(4) Encourage learners to express themselves
And I like to add a fifth one:
(5) Facilitate creation of knowledge through collective collaboration and network communication (Tapscott and Williams, 2010)”.
My new me would like to add something related to: “there are different learning styles as much as there are learners. This will come in 2012.
Learning Theories: As outlined by Anderson in his CIDER Webinar of April 2010, effective teaching should apply a mix of learning theories (behaviorism, cognitive, constructive and connectivism). I am a strong believer in this approach.
Generational Differences: Tapscott (2008) coined the term NetGen to describe individuals who were born in the digital age. I agree with him that NetGen learns in ways different than what traditional education is able to offer. Consequently, my delivery will recognize the different learning drivers dichotomies as presented by Coffield, (2004).
Parallel Education: As suggested by Brown (2010) and McGonigal (2010), new learning paradigms are emerging where the younger generation are building their knowledge outside the traditional educational systems. Some refer to this as the parallel education. The learning in this paradigm is naturally motivated and based on discovering personal talents through “virtual-real-life” experiences in areas not recognized in the traditional educational understanding. In my courses, I need to identify learners who are following this approach and encourage them to exploit it in the learning of the material. This is not easy especially that the concept is new. Maybe it will be the core driver for my philosophy version 5!
Technology in Learning: In my educational realm, technology helps to customize, individualize and personalize learning. For many thousand years, human learned based on one-to-one teaching (Toffler, 1980) until the industrial evolution came up with the idea of mass production that shaped our present educational system (West, 2001). This method is becoming obsolete to meet the new challenges (Tapsott & Wilson, 2010). With the advancement of the technology, we can go back to the natural way of human learning, i.e. one-to-one by customizing teaching to satisfy individualistic learning drivers through online courses and activities. [I need to address Cloud Learning, Connectivism and Crowd Learning]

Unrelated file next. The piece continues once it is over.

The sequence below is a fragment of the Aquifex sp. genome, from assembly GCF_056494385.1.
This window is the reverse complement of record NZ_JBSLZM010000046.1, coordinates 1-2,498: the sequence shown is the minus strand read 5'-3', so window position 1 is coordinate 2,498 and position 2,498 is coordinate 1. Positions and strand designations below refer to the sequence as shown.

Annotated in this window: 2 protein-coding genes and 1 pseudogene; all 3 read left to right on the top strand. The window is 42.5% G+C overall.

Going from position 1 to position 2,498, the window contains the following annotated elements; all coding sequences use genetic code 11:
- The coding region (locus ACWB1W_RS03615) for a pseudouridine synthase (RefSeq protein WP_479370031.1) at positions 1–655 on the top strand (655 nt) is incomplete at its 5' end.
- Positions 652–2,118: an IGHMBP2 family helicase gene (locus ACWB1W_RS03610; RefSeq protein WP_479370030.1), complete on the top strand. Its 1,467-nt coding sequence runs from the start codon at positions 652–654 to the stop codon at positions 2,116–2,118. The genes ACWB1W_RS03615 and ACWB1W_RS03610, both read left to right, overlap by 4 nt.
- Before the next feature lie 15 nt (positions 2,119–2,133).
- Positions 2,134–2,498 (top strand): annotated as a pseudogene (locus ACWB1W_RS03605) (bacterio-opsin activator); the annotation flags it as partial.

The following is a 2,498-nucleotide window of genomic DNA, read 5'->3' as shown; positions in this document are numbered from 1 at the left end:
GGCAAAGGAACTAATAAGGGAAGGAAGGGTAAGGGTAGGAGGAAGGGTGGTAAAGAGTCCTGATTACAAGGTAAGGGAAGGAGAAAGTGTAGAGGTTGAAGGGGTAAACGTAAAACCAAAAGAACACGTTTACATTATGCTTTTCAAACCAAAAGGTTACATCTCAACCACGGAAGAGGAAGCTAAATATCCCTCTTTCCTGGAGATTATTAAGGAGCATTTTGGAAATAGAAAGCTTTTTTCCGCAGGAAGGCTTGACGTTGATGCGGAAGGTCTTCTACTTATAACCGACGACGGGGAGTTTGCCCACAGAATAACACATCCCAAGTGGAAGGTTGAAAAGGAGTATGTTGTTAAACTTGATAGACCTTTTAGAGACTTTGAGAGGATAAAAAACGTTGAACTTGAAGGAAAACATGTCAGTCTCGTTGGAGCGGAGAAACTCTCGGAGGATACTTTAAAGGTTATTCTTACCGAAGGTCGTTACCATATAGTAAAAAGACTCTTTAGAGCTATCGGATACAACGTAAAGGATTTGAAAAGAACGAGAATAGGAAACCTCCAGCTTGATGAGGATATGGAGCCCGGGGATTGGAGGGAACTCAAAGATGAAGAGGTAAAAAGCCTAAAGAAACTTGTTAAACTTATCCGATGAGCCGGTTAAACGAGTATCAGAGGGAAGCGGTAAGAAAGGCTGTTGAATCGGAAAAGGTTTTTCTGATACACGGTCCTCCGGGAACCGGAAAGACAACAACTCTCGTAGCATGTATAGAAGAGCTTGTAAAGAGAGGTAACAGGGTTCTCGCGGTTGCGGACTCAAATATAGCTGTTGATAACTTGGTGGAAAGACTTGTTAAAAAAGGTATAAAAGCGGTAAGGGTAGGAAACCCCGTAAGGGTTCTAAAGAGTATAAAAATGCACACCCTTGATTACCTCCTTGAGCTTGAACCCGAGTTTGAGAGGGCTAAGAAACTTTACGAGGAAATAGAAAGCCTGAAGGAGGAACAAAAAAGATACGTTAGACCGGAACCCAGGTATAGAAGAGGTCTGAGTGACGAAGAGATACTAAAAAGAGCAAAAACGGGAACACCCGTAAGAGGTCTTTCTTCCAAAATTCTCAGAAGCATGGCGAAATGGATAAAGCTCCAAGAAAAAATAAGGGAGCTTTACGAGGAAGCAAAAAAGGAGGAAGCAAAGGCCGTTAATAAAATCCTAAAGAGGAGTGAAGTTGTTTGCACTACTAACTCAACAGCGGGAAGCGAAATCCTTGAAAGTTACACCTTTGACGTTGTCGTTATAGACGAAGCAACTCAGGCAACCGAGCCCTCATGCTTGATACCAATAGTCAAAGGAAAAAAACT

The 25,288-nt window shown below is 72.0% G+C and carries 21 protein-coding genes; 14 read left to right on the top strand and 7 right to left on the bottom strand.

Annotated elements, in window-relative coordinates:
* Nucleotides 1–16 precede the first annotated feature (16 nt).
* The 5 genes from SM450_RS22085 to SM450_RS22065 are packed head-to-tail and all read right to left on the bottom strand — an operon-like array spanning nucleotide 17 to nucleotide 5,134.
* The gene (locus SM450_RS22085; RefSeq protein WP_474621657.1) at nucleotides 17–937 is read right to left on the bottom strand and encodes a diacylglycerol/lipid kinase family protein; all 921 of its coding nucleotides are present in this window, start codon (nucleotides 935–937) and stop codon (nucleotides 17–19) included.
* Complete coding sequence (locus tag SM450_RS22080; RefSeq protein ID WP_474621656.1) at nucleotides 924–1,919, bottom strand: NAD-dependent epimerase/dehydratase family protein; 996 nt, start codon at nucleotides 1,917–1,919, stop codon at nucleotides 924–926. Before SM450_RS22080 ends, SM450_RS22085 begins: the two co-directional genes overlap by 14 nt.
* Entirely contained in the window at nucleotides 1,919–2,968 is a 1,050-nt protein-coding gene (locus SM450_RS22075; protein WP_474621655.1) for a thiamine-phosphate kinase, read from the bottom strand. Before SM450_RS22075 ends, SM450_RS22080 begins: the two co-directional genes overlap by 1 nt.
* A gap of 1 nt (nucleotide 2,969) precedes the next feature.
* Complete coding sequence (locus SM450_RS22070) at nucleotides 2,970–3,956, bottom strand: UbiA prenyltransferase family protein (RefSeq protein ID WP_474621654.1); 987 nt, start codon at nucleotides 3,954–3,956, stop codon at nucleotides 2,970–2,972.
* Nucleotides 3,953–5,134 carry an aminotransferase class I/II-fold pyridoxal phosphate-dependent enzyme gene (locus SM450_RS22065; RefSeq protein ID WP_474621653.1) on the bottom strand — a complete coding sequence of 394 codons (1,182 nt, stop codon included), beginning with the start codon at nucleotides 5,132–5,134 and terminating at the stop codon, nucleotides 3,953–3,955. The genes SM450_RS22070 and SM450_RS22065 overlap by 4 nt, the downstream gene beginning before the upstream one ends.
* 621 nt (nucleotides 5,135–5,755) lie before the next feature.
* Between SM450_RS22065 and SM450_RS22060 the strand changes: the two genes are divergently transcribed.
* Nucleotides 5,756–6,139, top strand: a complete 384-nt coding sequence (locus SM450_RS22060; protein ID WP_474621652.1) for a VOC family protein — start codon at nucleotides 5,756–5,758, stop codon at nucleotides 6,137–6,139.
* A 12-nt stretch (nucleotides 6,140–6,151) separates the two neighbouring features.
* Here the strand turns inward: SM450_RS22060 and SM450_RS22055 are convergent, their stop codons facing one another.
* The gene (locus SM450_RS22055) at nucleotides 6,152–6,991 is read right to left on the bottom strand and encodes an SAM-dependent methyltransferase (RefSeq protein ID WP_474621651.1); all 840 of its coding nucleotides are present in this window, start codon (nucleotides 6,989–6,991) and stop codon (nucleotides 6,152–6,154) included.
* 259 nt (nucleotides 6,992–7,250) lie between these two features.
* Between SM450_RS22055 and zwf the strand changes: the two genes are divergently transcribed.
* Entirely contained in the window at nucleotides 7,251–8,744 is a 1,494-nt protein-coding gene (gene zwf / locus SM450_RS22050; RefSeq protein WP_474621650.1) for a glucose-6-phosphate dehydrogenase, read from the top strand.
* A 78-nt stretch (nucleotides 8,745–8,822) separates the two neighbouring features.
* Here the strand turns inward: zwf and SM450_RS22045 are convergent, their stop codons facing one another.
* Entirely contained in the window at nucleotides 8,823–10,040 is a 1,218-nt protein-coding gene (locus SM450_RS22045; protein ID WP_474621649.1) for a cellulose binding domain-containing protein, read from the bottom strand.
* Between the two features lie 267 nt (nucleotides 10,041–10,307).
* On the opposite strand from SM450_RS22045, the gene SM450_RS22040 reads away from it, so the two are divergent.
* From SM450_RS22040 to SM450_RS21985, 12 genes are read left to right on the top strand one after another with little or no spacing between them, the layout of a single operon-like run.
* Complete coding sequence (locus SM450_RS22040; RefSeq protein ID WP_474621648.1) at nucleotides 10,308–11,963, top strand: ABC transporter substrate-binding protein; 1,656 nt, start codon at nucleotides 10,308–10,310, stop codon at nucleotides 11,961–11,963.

Continuous Improvement: My courses will always contain learners feedback to continuously evaluate means of improvement. This philosophy will continuously evolve based on new discoveries, emerging technologies, my acquired knowledge and interactions with my learners.
Brown, D., (2010), An Open Letter to Educators, YouTube Video.
Brown M., (2005), Learning Spaces, Educating the Net Generation, Educause eBooks.
Clifton, D. O., & Nelson, P. (1992). Soar with Your Strengths, Dell Publishing.
Coffield, F. J., Moseley D. V., Hall .E & Ecclestone, K. (2004). Learning styles and pedagogy in post-16 learning: a systematic and critical review. London: Learning and Skills Research Centre/University of Newcastle upon Tyne.
Entwistle, N.J. (1998). Improving teaching through research on student learning. In JJF Forrest (ed.) University teaching: international perspectives. New York: Garland.
Fox, S. (1991). The production and distribution of knowledge through open and distance learning. In D. Hylnka & J. C. Belland (Eds.), Paradigms regained: The uses of illuminative, semiotic and post-modern criticism as modes of inquiry in educational technology. Englewood Clifs, NJ: Educational Technology Publications.
Gardner, H., Kornhaber, M. L., & Wake W. K. (1995). Intelligence: multiple perspectives, Wadsworth Publishing Company.
Judi H. (1995). Educational Telecomputing Projects: Information Collections, The Computing Teacher journal, published by the International Society for Technology in Education.
McGonigal, J. (2010). Gaming can make a better world. TED Presentation.
Tapscott, D. (2008). Grown Up Digital: How the Net Generation is Changing Your World, The McGraw-Hill.
Tapscott, D., & Williams, A. D. (2008). Innovating the 21st-Century University: It’s Time!, EDUCAUSE
Toffler, A., (1989). The Third Wave, Bantam Books.
West, E. G. (2001). Education and the Industrial Revolution, Liberty Fund Inc.
Wikipedia, Assessment, http://en.wikipedia.org/wiki/Assessment
Zukas, M., & Malcolm, J. (2002). Pedagogies for lifelong learning: building bridges or building walls? In R Harrison, F Reeve, A Hanson and J Clarke (eds) Supporting lifelong learning. London: Routledge/Open University.
IV. Appendix: History of the versions of My Philosophy
Version 1: articulated in 1981: The focus was on curriculum and teaching.
Version 2: articulated in 1992: The focus was student learning and success.
Version 2.5: articulated in 1996: The focus included the use of Technology.
Version 3: articulated in 2000: Constructivist concepts were adopted.
Version 3.5: articulated in 2008: Web 2.0 concepts were included.